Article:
Okay...only had two guesses; one was right, the other was wrong, which is what I expected. The block stitched with the lock-stitch machine is the PINK one. The chain-stitch block is the GREEN one. I have to assume that I received only two guesses is because people could not tell the difference. The person that actually guessed correctly told me it was just a guess and that she really couldn't tell the difference. Thanks to the two that made guesses!

Sunday, March 24, 2013

Closing Back and Latest Experiment

I've been closing the back of the Tillie's Treasure quilt using the W&G treadle and it's going fairly well. Not perfect, but it's not due to using the chainstitcher...it's the operator...ha! I'm sewing down both sides of the seam where the edges come together.

This is what the closing seams look like on the back. At this point in the photo, 4 block-set edges/corners can be seen sewn closed.

Since the W&G has the raised stitching plate, I thought I'd experiment with trying to create a large flat sewing surface to improve the ease of quilting with the W&G. I took the basic idea of using large foam sheeting to make a quilting table. Below are some photos of how this is set up. I used 2" styrofoam insulation sheeting with a smooth aluminum foil covering. The 2" thickness was just right to nestle the edge just under the sewing plate.

This is the foam insulation on top of the W&G treadle cabinet
and folding table behind the treadle. Make a nice flat sewing surface.

Shows how I sew down the closing seam on the top of the quilt.

I've sewed a couple of the long seams with this table in place now and it works very well. The aluminum top of the table is smooth enough to allow the quilt to slide across it easily. I think I like this set up.

Sunday, March 17, 2013

My Treadle Willcox & Gibbs Chain Stitcher 1892

I thought I better add a few photos of my W&G, since this blog is dedicated to them. This post shows the treadle W&G. I also made a video of the treadle W&G showing some of the nice features it has.
This is my 1892 Willcox & Gibb Chain Stitcher in its lovely treadle cabinet.

Closeup of 1892 W&G...all original.

Decal on the 1892 cover...love it!

The 1892 W&G all closed up.

Of course...the W&G's lead to domestic bliss!!
So quiet and "No Risk to Health!!" LOL!! Love the old ads!

Have to laugh at how they advertised these machines
as having health benefits!

This is a video I made showing my 1892 W&G treadle.
Shows how to thread, treadle brake and ending a stichline.

I always love to imagine how these old machines have "watched" generations and changes through time. Makes me think of the movie "Time Machine". Wouldn't you just love to sit in a time machine that follows this machine through its life!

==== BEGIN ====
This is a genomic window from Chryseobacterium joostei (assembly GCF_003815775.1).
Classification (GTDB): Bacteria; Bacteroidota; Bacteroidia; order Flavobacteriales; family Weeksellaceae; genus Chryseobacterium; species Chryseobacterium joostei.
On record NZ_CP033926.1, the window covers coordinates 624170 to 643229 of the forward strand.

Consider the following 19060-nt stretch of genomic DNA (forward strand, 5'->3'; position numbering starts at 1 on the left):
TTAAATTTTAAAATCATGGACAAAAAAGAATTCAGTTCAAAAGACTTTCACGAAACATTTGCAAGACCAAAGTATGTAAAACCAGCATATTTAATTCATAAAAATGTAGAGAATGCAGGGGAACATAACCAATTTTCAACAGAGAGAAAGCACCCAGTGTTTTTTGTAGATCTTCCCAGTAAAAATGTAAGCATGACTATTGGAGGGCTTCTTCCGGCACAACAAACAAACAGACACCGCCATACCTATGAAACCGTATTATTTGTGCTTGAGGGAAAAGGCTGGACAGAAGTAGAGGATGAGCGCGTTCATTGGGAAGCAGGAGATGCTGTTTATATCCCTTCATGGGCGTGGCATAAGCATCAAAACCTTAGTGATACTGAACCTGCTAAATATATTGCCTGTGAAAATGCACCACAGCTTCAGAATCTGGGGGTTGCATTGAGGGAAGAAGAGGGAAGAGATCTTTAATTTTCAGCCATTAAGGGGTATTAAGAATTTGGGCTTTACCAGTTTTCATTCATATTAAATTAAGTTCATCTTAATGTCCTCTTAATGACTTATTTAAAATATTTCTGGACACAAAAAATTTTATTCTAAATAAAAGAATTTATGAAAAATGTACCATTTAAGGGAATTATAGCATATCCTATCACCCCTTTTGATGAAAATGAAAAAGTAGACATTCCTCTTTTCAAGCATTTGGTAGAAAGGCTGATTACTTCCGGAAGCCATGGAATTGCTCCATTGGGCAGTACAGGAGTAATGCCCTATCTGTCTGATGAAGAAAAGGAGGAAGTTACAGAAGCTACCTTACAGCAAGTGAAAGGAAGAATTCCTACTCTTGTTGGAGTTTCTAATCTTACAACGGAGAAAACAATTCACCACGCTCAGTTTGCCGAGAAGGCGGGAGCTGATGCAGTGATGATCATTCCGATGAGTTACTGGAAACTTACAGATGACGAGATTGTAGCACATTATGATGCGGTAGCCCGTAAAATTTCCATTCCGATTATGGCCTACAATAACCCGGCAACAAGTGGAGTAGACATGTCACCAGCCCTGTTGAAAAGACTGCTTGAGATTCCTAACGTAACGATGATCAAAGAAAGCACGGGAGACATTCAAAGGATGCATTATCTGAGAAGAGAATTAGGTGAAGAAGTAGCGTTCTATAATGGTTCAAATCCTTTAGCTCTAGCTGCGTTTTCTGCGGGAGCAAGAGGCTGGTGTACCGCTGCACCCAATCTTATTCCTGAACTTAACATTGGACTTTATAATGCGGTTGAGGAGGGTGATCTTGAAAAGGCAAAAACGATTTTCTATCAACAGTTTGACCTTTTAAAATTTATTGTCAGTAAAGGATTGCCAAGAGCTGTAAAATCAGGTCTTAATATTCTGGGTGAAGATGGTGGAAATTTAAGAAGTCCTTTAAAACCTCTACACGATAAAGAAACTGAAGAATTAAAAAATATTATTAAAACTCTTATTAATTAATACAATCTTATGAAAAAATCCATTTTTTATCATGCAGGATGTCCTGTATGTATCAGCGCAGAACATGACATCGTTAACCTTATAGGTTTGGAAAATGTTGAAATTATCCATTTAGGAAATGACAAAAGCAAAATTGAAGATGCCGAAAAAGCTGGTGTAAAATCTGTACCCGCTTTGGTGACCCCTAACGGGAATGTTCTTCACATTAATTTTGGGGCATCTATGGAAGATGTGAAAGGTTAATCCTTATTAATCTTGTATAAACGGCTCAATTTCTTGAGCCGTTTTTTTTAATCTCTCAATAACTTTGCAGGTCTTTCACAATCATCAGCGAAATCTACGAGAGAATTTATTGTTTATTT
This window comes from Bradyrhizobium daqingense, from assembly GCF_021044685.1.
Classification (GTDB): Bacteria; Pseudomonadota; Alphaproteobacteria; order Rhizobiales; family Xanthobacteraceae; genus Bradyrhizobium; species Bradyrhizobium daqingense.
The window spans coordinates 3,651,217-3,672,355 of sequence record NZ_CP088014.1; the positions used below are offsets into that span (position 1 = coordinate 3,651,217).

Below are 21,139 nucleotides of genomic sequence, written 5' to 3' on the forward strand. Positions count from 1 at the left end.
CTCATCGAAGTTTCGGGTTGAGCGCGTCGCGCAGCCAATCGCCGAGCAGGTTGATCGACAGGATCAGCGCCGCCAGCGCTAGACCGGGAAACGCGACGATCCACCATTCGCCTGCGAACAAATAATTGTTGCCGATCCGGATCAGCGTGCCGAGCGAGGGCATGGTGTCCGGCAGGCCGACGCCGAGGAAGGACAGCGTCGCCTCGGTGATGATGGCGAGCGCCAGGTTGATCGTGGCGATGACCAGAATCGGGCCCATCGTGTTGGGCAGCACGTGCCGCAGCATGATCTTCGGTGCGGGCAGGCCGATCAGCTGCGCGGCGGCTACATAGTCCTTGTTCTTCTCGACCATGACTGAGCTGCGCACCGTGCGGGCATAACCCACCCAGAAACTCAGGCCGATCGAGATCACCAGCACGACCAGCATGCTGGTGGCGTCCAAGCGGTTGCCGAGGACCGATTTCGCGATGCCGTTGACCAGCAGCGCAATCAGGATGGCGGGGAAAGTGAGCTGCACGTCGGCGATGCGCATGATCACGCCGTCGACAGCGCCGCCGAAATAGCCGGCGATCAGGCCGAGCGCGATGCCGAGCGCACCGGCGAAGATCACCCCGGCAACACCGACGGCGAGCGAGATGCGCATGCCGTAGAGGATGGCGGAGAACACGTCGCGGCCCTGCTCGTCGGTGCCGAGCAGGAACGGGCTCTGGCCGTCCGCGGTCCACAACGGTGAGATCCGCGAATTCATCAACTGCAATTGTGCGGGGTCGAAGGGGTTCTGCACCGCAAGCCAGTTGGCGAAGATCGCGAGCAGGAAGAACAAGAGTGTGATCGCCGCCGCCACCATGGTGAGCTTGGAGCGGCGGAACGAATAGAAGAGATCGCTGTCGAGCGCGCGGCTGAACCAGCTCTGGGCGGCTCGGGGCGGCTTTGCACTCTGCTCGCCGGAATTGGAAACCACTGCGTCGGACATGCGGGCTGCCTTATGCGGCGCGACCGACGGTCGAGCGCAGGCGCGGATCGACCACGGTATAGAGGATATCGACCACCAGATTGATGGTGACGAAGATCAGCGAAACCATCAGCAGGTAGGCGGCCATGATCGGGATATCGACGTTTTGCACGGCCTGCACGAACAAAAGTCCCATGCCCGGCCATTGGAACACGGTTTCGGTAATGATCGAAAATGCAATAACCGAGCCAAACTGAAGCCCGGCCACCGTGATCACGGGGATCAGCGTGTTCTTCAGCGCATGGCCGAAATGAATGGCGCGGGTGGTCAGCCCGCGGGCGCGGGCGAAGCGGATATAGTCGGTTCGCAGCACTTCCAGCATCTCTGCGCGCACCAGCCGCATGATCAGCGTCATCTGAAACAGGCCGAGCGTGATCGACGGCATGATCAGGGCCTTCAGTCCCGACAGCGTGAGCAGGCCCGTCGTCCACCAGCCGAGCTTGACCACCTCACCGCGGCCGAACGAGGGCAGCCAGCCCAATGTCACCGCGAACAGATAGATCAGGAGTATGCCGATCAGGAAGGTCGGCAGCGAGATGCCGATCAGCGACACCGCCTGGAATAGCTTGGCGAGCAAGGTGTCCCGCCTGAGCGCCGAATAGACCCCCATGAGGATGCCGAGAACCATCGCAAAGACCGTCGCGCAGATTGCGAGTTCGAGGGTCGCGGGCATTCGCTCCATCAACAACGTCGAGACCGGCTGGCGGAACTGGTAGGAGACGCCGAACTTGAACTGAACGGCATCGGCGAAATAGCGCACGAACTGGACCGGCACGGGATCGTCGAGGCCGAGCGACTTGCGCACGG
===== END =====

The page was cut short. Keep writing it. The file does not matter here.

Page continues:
Friday, March 15, 2013

My All W&G Chain-Stitched Quilt

The question was: "Can a quilt be successfully pieced, quilted and joined using a Willcox & Gibbs chain-stitch machine?" I'm here to say that yes, and not only can it be done, it is an absolute delight to use the chain stitcher for this project!!

This was done using an 1885 Willcox & Gibbs to piece
and an 1892 Willcox & Gibbs treadle to quilt and join "quilt-as-you-go" blocks.

This video shows how I pieced these blocks using the W&G hand crank
and how to end a stitch line correctly to had it lock and not unravel in a chain stitcher.

This quilt has been sewn entirely, so far, using the two chain stitchers, except for two test blocks I made using a Singer 201K treadle as a comparison test for durability of this quilt. ALL of the quilting has been done on the W&G treadle using the "quilt-as-you-go" method forming 2X2 joined blocks seen in the top two rows below.
These are the 2X2 blocks that are quilted and will be joined into
12X2 strips as seen in the bottom row of this photo.

After I joined the 2X2 block sets into 12X2 rows, I joined 3 rows to make half of the quilt top, so each half is 12X6 blocks.

Two halves of the queen-size quilt (actually laid out on a king-size bed--yes she's a big 'un)

 At this point, I've sewn together two sets of three 12x2 rows into (basically 2 halves). I am going to partially finish the back of each set while they are still half size and quilt the inner joined locations, as well. After I get the two halves partially finished, I will join the two sets (halves) to complete the main pieced portion of this quilt. It will still need a 3-band border consisting of two single fabric strips with one pieced band in between. I still have a ways to go to finish this very large quilt, but I plan on doing it all on the W&G's, except the binding, which will be done on my Davis vertical-feed walking-foot machine (best binder in the business ;-).
Unfinished back of one half of the top.
This is the unfinished back on one half, showing the backing edges that still need to be sewn closed. I'll iron and sew these back seams using the W&G treadle and the "stitch-in-the-ditch" method on the front side. I love the look of the chain stitch on the back of this quilt.
To be continued as I make progress--wish me luck, but I don't think I'll need it with my trusty W&G's by my side!!